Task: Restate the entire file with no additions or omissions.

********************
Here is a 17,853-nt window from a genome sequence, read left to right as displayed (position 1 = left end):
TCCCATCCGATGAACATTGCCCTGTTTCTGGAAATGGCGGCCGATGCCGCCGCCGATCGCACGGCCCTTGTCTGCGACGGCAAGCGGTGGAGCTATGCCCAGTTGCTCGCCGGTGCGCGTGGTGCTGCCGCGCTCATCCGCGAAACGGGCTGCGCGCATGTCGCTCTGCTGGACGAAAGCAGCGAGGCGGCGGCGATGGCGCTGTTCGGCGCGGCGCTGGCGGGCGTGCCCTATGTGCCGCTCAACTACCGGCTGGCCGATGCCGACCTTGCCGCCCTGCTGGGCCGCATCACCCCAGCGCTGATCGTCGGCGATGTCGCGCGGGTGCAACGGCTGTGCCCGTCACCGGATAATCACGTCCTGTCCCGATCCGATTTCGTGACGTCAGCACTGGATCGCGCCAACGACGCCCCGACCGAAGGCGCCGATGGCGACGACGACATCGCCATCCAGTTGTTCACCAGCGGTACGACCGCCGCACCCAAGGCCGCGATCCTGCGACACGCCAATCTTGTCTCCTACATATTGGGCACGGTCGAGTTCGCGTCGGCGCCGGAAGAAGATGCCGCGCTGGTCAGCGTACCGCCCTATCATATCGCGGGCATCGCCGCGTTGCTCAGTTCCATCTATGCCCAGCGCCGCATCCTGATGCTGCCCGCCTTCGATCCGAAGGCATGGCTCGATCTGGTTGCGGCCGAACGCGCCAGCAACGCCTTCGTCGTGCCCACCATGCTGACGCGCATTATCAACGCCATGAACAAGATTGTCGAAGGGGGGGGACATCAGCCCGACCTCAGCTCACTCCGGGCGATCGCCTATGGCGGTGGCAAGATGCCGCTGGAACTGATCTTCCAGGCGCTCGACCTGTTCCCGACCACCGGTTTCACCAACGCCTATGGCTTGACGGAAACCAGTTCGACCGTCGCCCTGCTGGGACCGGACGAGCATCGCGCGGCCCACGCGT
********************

Here is a 17,853-nt window from a genome sequence, read left to right as displayed (position 1 = left end):
TCCCATCCGATGAACATTGCCCTGTTTCTGGAAATGGCGGCCGATGCCGCCGCCGATCGCACGGCCCTTGTCTGCGACGGCAAGCGGTGGAGCTATGCCCAGTTGCTCGCCGGTGCGCGTGGTGCTGCCGCGCTCATCCGCGAAACGGGCTGCGCGCATGTCGCTCTGCTGGACGAAAGCAGCGAGGCGGCGGCGATGGCGCTGTTCGGCGCGGCGCTGGCGGGCGTGCCCTATGTGCCGCTCAACTACCGGCTGGCCGATGCCGACCTTGCCGCCCTGCTGGGCCGCATCACCCCAGCGCTGATCGTCGGCGATGTCGCGCGGGTGCAACGGCTGTGCCCGTCACCGGATAATCACGTCCTGTCCCGATCCGATTTCGTGACGTCAGCACTGGATCGCGCCAACGACGCCCCGACCGAAGGCGCCGATGGCGACGACGACATCGCCATCCAGTTGTTCACCAGCGGTACGACCGCCGCACCCAAGGCCGCGATCCTGCGACACGCCAATCTTGTCTCCTACATATTGGGCACGGTCGAGTTCGCGTCGGCGCCGGAAGAAGATGCCGCGCTGGTCAGCGTACCGCCCTATCATATCGCGGGCATCGCCGCGTTGCTCAGTTCCATCTATGCCCAGCGCCGCATCCTGATGCTGCCCGCCTTCGATCCGAAGGCATGGCTCGATCTGGTTGCGGCCGAACGCGCCAGCAACGCCTTCGTCGTGCCCACCATGCTGACGCGCATTATCAACGCCATGAACAAGATTGTCGAAGGGGGGGGACATCAGCCCGACCTCAGCTCACTCCGGGCGATCGCCTATGGCGGTGGCAAGATGCCGCTGGAACTGATCTTCCAGGCGCTCGACCTGTTCCCGACCACCGGTTTCACCAACGCCTATGGCTTGACGGAAACCAGTTCGACCGTCGCCCTGCTGGGACCGGACGAGCATCGCGCGGCCCACGCGT